A set of Google algorithms were able to assess people’s heart disease risk by just looking at their eye scans. The software can also predict the risk of stroke and if a person is affected by high blood pressure.
- Google researchers are confident the new technology could be put to good use in the health industry.
- However, the AI-powered software did not fare better than current screening methods.
A research paper detailing the findings appeared in the journal Nature Biomedical Engineering.
The new tech could enable doctors to screen their patients easier and give them the proper treatment and could also enable patients to assess their health risks by themselves. Learning whether you are prone to heart disease can prevent millions of deaths every year as heart disease is the top killer worldwide.
Harlan Krumholz of Yale University who was not involved in the research believes technology could soon “turbo-charge” diagnosis. People could therefore gain access to tools that provide them with useful information on their health rapidly.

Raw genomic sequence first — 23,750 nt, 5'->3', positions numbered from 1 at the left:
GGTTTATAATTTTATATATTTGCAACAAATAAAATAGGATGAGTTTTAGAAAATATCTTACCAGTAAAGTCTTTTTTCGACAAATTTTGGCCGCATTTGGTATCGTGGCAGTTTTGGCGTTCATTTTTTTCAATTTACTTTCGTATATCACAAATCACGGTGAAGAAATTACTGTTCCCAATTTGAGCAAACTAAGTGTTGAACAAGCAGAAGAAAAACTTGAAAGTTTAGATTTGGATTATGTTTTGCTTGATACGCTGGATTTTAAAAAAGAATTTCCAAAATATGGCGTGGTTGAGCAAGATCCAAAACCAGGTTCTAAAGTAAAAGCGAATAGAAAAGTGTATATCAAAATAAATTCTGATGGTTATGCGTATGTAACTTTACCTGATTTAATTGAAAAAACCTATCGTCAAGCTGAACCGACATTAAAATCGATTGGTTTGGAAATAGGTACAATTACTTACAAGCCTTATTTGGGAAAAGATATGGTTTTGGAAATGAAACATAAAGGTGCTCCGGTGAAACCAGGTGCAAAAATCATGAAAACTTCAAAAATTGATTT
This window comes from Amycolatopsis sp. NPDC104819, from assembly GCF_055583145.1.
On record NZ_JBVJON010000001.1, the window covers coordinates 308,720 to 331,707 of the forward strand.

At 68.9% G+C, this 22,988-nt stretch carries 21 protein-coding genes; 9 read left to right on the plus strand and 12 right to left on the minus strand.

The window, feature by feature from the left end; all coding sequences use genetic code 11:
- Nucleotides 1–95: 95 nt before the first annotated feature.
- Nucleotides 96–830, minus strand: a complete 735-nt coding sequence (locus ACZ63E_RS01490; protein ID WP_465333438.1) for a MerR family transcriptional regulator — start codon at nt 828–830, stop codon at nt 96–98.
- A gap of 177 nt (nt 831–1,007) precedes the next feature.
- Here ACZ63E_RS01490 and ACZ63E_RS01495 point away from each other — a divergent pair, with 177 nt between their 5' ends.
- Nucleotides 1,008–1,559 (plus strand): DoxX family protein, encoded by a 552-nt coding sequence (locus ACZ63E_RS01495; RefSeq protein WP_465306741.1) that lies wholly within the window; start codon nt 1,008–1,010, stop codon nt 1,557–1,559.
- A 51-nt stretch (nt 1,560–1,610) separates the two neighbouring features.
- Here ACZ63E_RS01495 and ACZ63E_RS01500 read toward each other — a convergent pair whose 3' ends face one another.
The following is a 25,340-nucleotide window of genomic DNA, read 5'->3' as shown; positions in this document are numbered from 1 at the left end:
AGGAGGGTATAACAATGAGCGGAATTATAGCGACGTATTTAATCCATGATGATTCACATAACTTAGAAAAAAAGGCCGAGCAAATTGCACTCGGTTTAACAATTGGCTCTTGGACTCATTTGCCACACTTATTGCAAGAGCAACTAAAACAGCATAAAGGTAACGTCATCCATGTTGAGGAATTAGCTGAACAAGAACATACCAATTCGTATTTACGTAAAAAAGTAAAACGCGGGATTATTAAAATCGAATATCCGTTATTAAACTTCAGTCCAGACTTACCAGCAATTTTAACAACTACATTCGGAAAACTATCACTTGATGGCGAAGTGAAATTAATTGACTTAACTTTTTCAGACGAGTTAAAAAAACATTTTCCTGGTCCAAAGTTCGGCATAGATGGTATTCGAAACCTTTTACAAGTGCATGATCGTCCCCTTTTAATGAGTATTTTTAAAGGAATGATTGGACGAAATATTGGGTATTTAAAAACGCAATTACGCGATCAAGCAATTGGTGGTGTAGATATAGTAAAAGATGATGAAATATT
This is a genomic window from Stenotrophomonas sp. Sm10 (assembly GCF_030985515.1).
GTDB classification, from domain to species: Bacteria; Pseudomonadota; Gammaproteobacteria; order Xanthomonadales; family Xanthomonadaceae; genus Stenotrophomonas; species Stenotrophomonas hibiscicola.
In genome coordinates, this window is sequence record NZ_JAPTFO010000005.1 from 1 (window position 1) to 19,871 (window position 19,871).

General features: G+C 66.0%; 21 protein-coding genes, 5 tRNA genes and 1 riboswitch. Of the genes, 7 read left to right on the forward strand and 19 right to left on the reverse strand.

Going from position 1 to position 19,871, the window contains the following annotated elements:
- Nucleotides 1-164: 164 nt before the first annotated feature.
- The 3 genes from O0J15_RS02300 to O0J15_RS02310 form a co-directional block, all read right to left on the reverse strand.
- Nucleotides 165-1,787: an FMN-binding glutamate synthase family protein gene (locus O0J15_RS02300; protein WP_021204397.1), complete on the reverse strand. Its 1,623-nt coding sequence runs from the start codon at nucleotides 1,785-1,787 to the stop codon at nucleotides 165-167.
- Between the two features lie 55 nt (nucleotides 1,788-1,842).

Google Algorithms Learned on Their Own How to Spot Heart Disease Risk
Google engineers used images of human eyes from over 280,000 people from the U.S. and U.K. The images enabled the AI-powered neural networks to recognize some patterns and detect the telltale signs of future heart disease and stroke risks.
Some medical professional can assess one’s health by looking at their eyes too, but that takes a lot of training. Instead, no one taught Google algorithms that some patterns in the retinas of those people were associated with an elevated risk of heart disease and stroke or high blood pressure.
The tech predicts risk while being noninvasive, fast, and convenient. Plus, it could be used on large numbers of people at once, which could dramatically improve prevention when it comes to cardiovascular disease.
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